Agent vs. Agentless Monitoring: Which is best for your infrastructure?

What is the difference between agent and agentless monitoring?

Agent and agentless monitoring are the two methods used for infrastructure monitoring you’ll see in the market today, and while they have their differences, both are valid options when you’re looking at monitoring platforms.

Agent: While sometimes designed for a specific system, agent monitoring can also be vendor agnostic and uses a small client installed on servers to collect data and metrics. This typically allows for richer data and more flexibility.

Agentless: Relying on SNMP, WMI, SSH, NetFlow, and other protocols to retrieve metrics back to monitoring software, agentless monitoring is lightweight and is often enabled by default on your servers or devices. For specialized hardware (like routers, switches and load balancers), this is usually your only option.

There are pros and cons to each method, but it’s important to understand both options because you will likely need to use a mix of both. The effectiveness of your monitoring can oftentimes be measured by reviewing the balance between depth and coverage, but we’ll go into more detail about this throughout the guide. 

The Pros and Cons of working with Agent or Agentless monitoring

Agent and Agentless offer a lot of pros and cons across a broad range of IT concerns, so here are some considerations to make before your final decision:


Agentless Monitoring:

Typically, agentless monitoring requires a single ID with administrative or domain global access to continuously gather data which can create a security weak point. For this reason, agentless monitoring isn’t usually recommended for organizations that have higher security requirements. 

Agent Monitoring:

Agents which are installed individually do not have global access to the network, meaning that if one is compromised, the entire network is not compromised. This makes agent monitoring more secure and better for a high-security environment. 


Agentless Monitoring:

Agentless monitoring systems are typically lightweight and less intrusive than agent monitoring systems, and therefore provide more flexibility. In addition, the use of APIs and WMIs often means the monitoring is provider agnostic and can be used in highly varied IT environments.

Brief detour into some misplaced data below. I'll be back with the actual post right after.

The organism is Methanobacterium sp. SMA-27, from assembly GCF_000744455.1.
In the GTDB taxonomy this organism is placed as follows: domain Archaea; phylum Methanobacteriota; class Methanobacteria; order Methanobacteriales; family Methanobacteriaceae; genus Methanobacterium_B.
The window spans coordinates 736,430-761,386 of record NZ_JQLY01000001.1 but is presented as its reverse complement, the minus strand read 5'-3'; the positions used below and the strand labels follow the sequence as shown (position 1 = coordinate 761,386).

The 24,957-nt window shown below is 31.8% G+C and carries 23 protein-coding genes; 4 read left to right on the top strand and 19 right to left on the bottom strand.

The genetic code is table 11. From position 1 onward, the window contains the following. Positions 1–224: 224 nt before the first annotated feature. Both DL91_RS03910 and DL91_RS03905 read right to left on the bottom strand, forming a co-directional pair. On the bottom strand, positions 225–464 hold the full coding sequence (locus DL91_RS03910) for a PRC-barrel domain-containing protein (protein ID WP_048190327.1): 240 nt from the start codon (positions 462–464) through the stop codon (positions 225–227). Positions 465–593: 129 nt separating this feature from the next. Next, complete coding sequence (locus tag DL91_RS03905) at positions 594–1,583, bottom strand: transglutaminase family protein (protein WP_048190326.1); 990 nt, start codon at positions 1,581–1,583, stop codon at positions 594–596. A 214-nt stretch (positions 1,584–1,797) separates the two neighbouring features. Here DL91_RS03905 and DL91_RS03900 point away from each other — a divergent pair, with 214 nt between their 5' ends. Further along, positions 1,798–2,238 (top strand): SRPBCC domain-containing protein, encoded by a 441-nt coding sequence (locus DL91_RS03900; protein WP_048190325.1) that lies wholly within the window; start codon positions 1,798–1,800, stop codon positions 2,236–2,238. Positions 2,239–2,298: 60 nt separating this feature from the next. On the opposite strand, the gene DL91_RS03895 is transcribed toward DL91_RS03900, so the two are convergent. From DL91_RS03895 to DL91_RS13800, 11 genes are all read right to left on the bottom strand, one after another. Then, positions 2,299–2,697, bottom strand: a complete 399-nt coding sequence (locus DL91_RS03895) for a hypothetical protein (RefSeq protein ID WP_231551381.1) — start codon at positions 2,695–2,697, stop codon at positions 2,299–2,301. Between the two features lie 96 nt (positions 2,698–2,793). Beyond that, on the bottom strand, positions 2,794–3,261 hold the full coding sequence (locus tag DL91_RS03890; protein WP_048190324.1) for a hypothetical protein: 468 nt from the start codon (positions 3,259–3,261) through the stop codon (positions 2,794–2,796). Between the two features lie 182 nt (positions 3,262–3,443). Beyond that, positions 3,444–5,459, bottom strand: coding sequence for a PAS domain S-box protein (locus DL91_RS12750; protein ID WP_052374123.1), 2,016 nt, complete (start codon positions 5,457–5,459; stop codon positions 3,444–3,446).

Agent Monitoring:

While modern agent-based monitoring systems are fairly lightweight, they do often still use some resources from the system they are installed on. In addition, depending on the provider, certain agents might not work with devices or systems.

Depth of Data

Agentless Monitoring:

Agentless monitoring works well for some systems, but it does lack some deep dive capabilities, and therefore, the data you can collect using agentless monitoring is often not as robust as agent monitoring. 

Agent Monitoring:

With Agent monitoring, it’s possible to get in-depth data that is much richer than agentless monitoring gives you. Custom applications are also usually easier to monitor with agent monitoring due to the deeper data capabilities. 

Ease of Use

Agentless Monitoring:

Deployment and maintenance both tend to be a little bit easier with agentless monitoring due to their lightweight design. However, they often have a heavy dependency on the network, and in the case of a network failure, are more likely to fail as well. 

Agent Monitoring:

Agent monitoring takes more time to deploy and maintain than an agentless system, but typically it’s easier to run automated diagnostics and remediation through an agent, both of which provide a significant ease to operations. In addition, it’s important to note whether or not agents have the ability to auto-update, especially in larger environments. 

So should your team use agent or agentless monitoring?

The short answer is that you should be using both. 

When it comes down to it, the highly complex environments that exist in the IT space today require some level of both agent and agentless monitoring. Typically, organizations will use agent monitoring for the depth of data it provides and agentless for the flexibility and ease of testing. 

Questions to help guide your decision

Finding what works for your organization is something you’ll have to do over and over, so we recommend using a review cadence where you consider these questions regularly as your organization matures.

Here are some things to consider when reviewing agent or agentless monitoring software: 

  • What level of data does your organization need to collect? 
  • How complex is your IT infrastructure and is it centralized or distributed?
  • Does your operations team need a high level of control over monitored devices?
  • Is summarized visibility sufficient for your environment?

Our recommendation is to do this as regularly as your team needs, whether that means any time you change or advance your infrastructure or whenever you bring in a new tool. 

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